For Kids With Mental Health Issues, Pediatricians Are Often Only Source for Care
With so many American kids and teens dealing with depression or anxiety, pediatricians are increasingly stepping in as mental health care providers. Now, a new study suggests they are doing a decent job -- but too few kids are being referred for talk therapy.
Researchers found that in cases where a pediatrician prescribed medication for a child's depression or anxiety, it was by and large appropriately done. Of kids who later saw a mental health specialist, few had their medication adjusted -- a sign, experts said, that the original prescription was right.
On the other hand, the study found, only one-third of kids prescribed medication also received a referral to see a therapist.
That's a concern, because if kids have symptoms substantial enough to warrant medication, they should also receive some type of counseling, said Eric Butter, chief of psychology at Nationwide Children's Hospital in Columbus, Ohio.
"A pill never taught a kid how to cope better," said Butter, who wrote an editorial published April 17 with the study in the journal Pediatrics.
It's not clear why only a minority of children in the study were referred to a therapist. However, Butter said he suspects it's because of a well-known national problem: There are too few child mental health specialists to meet the demand.
"I think that 33% figure might be higher if pediatricians had someone to refer families to," Butter said.
Study author Dr. Talia Lester agreed.
"There's such a shortage of specialists, and the need for mental health care is huge," said Lester, a clinical assistant professor of developmental-behavioral pediatrics at Stanford University's School of Medicine in California.
Because of that, both experts said, pediatricians are necessarily the "frontline" providers for common mental health conditions like depression and anxiety disorders. The new study was a snapshot of how they are doing with that job.
Lester's team pulled together medical records of nearly 1,700 children and teenagers who were patients in a San Francisco-area primary care network. All had been prescribed an SSRI medication -- such as Lexapro, Paxil or Zoloft -- for depression or anxiety. The researchers randomly selected 110 patients for a deeper dive into their records.
Overall, the study found, pediatricians adhered to treatment guidelines with those SSRI prescriptions. They documented reasons such as worsening or severe symptoms and kids having problems functioning in daily life -- including missing school and no longer doing things they once enjoyed.
Usually, pediatricians made that prescription call on their own, without involving a specialist.
"I think if anything, that's indicating that pediatricians are rising to the challenge," Lester said.
But, she added, the study also found "areas for improvement."
One was in follow-up visits after that first prescription. Overall, 62% of kids had a follow-up visit, and in about half of those visits there was no record of the pediatrician asking about any medication side effects.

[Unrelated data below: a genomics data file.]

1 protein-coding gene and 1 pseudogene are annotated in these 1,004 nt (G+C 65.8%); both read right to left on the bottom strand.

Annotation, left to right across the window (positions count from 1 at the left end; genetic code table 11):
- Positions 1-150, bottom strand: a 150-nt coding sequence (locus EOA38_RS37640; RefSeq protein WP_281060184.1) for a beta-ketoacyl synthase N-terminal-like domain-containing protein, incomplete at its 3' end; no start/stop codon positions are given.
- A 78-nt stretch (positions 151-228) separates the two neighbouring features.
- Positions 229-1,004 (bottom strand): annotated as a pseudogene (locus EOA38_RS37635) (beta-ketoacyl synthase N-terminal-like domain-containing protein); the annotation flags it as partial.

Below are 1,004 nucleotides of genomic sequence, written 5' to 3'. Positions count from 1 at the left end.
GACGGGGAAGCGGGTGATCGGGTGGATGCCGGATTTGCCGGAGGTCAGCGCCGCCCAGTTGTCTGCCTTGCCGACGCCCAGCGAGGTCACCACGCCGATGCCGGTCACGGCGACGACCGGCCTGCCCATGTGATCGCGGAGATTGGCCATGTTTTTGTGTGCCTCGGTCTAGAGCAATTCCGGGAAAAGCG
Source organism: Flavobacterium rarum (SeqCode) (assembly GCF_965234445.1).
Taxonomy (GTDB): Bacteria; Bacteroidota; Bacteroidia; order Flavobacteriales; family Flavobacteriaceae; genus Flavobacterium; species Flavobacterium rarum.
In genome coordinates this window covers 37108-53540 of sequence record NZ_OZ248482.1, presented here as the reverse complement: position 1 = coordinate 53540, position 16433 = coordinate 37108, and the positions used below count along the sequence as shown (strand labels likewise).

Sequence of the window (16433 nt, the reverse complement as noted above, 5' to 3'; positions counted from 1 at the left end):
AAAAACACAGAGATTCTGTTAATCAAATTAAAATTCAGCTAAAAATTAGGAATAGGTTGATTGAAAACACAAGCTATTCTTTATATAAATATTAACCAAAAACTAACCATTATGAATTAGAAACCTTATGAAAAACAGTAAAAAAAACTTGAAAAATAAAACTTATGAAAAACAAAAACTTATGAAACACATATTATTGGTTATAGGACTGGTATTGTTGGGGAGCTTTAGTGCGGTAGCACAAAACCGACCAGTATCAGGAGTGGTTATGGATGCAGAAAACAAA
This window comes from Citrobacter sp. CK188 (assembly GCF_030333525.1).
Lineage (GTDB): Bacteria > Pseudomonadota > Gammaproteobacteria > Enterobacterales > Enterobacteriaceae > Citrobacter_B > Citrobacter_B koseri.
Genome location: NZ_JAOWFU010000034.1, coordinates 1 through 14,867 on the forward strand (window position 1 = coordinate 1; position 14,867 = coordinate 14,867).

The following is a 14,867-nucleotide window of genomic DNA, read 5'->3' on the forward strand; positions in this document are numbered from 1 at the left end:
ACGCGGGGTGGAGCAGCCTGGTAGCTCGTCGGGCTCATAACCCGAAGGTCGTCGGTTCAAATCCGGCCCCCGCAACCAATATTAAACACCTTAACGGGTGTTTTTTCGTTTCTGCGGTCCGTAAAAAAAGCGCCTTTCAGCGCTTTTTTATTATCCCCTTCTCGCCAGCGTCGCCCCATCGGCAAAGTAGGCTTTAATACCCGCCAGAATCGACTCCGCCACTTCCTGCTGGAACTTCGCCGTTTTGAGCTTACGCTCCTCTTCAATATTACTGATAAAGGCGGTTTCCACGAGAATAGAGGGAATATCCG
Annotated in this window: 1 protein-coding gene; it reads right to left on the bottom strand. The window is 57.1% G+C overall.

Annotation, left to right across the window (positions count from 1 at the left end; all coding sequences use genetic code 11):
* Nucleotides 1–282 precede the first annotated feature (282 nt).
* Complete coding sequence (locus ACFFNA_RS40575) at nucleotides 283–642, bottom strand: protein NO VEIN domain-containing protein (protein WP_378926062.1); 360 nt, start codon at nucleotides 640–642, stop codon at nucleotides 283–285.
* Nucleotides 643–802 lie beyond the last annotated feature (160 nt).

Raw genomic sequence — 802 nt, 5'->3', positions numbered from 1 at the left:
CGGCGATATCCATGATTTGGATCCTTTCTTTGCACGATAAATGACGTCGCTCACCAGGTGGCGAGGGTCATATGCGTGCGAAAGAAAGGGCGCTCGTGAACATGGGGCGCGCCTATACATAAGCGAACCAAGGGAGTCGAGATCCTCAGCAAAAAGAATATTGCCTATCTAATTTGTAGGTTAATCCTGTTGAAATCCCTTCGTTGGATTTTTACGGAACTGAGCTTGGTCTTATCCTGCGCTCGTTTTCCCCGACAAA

Then there was the lack of referral for psychological counseling. One-third of kids were referred to an "unspecified" form of psychotherapy.
Butter pointed to the encouraging side of the findings. "Pediatricians can effectively identify mental health concerns and put families on a course to treatment," he said.
No one expects pediatricians to be therapists, Butter pointed out. They have a lot on their plates, and are not trained to be mental health specialists.
But, he said, pediatricians can address sleep, exercise and diet -- all important to kids' mental health -- and they should be able to connect families with local mental health specialists, including any school-based programs that are available.
The broader problem -- the dearth of pediatric mental health specialists -- is daunting, both experts said. Even when families get a referral, the waiting list for an appointment can be months long.
Still, they said, parents should ask their pediatrician about any additional options besides medication.
"Parents should know there is no one-size-fits-all," Lester said.
Butter stressed two broad points about helping kids manage anxiety and depression symptoms.
When anxiety is the issue, he said, kids generally learn to avoid situations that trigger the problem. But in doing so, Butter noted, "their world gets smaller and smaller." So helping kids face anxiety-provoking life situations is key, he said.
When kids have depression symptoms, Butter said, helping them "activate new behaviors" is important.
That new behavior can be simple, he noted. "It can be, 'Let's go outside for a walk before you watch that show on Netflix,'" Butter said. "It's doing something rather than nothing."
The American Academy of Pediatrics has mental health resources for families.
SOURCES: Eric Butter, PhD, chief, psychology section, Nationwide Children's Hospital, chief, division of psychology, pediatrics, Ohio State University College of Medicine, Columbus; Talia Lester, MD, clinical assistant professor, pediatrics/developmental-behavioral pediatrics, Stanford University School of Medicine, Palo Alto, Calif.; Pediatrics, April 17, 2023, online